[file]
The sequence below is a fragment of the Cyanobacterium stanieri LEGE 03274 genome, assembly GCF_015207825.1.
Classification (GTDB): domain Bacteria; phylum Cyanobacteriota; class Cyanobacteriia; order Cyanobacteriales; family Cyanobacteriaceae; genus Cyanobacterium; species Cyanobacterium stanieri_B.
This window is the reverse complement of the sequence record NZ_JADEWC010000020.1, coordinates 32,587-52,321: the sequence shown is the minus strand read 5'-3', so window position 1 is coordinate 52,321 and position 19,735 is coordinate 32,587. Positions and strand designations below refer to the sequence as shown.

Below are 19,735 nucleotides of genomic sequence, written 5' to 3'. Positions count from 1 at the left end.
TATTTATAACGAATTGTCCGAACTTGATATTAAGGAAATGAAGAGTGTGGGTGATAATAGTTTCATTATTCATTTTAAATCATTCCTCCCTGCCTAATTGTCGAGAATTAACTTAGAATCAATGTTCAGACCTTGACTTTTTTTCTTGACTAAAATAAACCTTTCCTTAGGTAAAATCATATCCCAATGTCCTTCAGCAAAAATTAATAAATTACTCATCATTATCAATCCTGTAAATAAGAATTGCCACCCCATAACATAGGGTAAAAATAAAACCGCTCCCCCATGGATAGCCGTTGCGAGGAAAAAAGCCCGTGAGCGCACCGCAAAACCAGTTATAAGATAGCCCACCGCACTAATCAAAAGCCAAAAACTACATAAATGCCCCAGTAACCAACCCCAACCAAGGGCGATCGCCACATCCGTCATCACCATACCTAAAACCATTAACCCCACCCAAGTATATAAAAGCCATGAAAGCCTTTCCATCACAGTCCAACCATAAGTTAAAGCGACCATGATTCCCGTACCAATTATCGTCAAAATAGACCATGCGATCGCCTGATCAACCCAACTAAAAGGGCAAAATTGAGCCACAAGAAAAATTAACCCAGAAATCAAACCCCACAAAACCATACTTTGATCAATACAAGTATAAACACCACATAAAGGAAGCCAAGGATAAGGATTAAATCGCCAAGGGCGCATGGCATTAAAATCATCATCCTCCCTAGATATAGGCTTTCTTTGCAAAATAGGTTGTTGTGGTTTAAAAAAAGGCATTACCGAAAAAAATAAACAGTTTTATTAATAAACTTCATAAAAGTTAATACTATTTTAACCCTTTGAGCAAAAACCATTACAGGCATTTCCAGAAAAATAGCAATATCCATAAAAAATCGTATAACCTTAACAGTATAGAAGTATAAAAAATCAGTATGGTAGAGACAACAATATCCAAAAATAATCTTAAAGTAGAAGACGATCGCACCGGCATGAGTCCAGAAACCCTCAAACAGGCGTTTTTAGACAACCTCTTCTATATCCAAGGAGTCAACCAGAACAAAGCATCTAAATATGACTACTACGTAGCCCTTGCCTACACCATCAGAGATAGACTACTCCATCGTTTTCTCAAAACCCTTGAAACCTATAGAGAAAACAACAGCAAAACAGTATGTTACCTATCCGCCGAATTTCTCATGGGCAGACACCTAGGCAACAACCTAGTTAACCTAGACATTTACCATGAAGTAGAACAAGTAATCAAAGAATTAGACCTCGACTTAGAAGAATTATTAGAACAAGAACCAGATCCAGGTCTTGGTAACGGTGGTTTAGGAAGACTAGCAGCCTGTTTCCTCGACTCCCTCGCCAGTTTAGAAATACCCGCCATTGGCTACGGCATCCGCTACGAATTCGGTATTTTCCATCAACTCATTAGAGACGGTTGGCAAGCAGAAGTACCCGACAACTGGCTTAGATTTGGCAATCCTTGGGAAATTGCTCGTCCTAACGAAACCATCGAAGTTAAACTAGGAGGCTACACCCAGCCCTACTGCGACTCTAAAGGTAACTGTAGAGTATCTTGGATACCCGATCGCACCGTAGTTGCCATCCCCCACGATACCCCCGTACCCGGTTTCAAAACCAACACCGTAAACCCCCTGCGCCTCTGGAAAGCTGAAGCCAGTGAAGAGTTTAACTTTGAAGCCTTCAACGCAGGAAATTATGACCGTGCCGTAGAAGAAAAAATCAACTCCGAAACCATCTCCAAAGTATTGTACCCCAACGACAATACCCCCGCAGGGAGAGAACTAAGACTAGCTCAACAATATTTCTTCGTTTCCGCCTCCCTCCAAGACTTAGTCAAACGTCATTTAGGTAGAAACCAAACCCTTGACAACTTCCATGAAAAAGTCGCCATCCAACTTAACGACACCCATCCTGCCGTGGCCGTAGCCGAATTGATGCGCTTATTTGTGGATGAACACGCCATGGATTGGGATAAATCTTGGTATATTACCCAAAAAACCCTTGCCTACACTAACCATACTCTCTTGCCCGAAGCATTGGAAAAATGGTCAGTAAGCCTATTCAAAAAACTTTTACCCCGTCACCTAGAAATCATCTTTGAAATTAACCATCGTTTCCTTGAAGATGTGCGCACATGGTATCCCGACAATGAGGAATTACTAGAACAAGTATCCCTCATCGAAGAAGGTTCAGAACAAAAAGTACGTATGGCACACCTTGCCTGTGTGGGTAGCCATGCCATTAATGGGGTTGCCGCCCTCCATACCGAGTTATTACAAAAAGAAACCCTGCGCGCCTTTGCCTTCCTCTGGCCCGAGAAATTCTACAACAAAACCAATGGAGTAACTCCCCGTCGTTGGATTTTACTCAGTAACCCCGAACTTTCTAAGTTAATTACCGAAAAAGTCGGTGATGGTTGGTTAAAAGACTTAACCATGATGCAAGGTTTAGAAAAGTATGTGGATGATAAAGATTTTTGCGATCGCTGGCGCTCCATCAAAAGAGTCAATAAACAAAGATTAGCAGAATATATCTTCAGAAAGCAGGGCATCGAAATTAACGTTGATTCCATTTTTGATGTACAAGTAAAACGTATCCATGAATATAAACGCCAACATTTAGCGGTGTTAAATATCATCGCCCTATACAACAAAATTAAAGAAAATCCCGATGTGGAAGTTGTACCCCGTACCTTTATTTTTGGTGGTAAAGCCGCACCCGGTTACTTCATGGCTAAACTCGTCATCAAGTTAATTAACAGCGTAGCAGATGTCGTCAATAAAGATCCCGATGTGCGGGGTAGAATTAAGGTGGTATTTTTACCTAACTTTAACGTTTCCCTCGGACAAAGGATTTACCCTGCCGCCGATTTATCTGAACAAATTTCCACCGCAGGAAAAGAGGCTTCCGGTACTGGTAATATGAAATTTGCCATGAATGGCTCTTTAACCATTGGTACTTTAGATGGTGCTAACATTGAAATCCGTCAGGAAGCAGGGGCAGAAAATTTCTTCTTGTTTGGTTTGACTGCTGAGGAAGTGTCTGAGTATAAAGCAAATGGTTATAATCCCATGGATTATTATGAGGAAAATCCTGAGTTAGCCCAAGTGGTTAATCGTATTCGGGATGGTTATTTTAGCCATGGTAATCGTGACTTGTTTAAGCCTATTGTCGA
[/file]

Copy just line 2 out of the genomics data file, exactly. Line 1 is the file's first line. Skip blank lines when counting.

Classification (GTDB): domain Bacteria; phylum Cyanobacteriota; class Cyanobacteriia; order Cyanobacteriales; family Cyanobacteriaceae; genus Cyanobacterium; species Cyanobacterium stanieri_B.